The Emergency Task Force (ETF) of the European Medicines Agency (EMA) has commenced the review of Veru’s sabizabulin to treat hospitalised Covid-19 patients at increased acute respiratory distress syndrome (ARDS) risk.
The review will facilitate the use of the therapy for emergency usage in countries in the EU.
Under this process, the ETF will analyse all available data, including findings from a trial in moderate-to-severe Covid-19 patients admitted to the hospital with increased ARDS and mortality risk.
According to the study findings, treatment with sabizabulin lowered the number of deaths in these subjects versus placebo.
This review will aid EU member states who may be considering permitting the usage of this therapy prior to a potential authorisation.
According to a press statement, ETF said: “The review is the first to be triggered under Article 18 of the new EU regulation that expanded the role of EMA during public health emergencies.”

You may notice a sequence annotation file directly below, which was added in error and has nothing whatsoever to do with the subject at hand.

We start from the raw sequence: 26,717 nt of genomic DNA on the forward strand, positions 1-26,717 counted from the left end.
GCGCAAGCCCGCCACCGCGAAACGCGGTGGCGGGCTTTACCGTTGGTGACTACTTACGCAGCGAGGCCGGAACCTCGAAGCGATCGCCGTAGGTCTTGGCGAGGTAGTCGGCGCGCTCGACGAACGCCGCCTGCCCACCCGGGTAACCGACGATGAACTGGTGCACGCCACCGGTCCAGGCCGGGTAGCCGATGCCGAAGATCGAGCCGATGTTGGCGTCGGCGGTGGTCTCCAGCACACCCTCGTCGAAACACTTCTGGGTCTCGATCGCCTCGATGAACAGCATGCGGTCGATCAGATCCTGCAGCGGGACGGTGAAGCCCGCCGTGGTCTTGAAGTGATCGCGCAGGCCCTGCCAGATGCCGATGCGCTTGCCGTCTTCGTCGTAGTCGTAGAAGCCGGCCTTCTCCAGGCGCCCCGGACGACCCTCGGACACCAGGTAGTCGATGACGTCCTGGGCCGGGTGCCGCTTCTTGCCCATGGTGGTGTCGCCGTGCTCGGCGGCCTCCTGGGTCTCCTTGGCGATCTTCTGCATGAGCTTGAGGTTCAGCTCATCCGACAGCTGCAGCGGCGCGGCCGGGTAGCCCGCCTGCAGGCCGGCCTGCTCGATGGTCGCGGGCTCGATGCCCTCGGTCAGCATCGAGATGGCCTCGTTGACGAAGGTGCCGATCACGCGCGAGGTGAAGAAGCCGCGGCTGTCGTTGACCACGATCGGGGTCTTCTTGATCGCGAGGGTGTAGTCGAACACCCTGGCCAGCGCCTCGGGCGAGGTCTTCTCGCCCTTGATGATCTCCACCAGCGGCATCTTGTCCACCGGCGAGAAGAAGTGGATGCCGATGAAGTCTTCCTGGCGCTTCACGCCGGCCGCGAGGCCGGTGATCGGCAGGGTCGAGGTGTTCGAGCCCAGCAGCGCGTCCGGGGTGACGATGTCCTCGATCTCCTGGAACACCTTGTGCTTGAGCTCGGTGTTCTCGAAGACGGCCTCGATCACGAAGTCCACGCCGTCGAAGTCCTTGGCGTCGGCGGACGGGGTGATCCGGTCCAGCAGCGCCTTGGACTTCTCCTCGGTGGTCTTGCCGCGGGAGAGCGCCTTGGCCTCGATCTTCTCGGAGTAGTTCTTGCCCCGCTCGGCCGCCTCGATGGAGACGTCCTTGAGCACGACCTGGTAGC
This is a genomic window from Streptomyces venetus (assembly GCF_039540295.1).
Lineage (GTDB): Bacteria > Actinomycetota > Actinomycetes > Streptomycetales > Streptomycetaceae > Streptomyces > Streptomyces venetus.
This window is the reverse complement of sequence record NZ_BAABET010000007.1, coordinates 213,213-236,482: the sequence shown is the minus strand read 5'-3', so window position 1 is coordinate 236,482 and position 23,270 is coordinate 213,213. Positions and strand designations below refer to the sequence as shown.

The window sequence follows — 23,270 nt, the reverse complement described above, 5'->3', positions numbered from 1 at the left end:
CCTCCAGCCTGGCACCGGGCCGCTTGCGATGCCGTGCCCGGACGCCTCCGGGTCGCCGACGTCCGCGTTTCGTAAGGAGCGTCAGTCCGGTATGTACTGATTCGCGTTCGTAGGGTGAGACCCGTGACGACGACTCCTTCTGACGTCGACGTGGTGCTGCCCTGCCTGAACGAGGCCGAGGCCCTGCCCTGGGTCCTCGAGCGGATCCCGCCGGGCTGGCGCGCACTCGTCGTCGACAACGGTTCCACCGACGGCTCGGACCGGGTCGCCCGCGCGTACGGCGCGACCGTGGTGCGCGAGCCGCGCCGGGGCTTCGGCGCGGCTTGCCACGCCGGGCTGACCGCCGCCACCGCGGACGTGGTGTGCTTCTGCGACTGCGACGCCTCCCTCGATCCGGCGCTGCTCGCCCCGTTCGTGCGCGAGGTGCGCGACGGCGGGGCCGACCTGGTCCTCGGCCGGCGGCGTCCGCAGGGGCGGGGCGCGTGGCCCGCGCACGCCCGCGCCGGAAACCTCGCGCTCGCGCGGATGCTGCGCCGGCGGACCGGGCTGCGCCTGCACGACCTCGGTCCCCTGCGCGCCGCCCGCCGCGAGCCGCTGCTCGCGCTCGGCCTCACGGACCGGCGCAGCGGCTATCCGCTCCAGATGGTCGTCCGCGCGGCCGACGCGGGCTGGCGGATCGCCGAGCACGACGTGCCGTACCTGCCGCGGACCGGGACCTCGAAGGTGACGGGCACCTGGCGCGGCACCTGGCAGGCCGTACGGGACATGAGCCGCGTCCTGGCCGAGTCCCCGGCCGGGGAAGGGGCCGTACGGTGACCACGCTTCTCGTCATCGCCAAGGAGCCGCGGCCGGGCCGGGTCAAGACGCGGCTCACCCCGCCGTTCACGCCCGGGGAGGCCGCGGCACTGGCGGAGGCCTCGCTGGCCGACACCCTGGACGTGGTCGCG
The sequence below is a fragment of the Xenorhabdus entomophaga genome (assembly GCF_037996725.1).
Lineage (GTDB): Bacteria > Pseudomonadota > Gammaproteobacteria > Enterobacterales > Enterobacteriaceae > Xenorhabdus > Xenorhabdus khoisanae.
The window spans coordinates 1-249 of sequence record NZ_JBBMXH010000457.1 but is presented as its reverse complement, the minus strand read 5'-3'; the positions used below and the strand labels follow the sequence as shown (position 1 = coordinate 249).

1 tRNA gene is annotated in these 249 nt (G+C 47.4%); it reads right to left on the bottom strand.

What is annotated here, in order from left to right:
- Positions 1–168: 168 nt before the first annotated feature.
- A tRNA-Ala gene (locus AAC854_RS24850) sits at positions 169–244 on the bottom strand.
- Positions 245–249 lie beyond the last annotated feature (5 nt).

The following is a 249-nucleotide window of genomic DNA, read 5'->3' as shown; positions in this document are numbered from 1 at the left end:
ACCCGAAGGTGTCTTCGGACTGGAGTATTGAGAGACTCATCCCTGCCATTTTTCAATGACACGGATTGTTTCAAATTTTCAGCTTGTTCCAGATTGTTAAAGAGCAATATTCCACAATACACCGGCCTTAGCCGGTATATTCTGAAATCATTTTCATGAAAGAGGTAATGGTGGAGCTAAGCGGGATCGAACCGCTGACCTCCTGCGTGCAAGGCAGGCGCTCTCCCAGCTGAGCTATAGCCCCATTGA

The task force will carry out the review and provide recommendations to the EMA’s human medicines committee (CHMP), which will issue an opinion.
Furthermore, the CHMP notified the company that sabizabulin is eligible for filing an application seeking a centralised marketing authorisation.
Veru chairman, president and CEO Mitchell Steiner said: “By reducing deaths in hospitalised Covid-19 patients, sabizabulin has great potential to play a critical role in the battle against Covid-19 in the EU.
“This new emergency regulatory pathway may allow the availability of sabizabulin to EU member states prior to sabizabulin being approved by EMA.”
In June, the company filed an application seeking the US Food and Drug Administration (FDA) emergency use authorization (EUA) for a 9mg dose of oral sabizabulin for moderate-to-severe Covid-19 in hospitalised patients.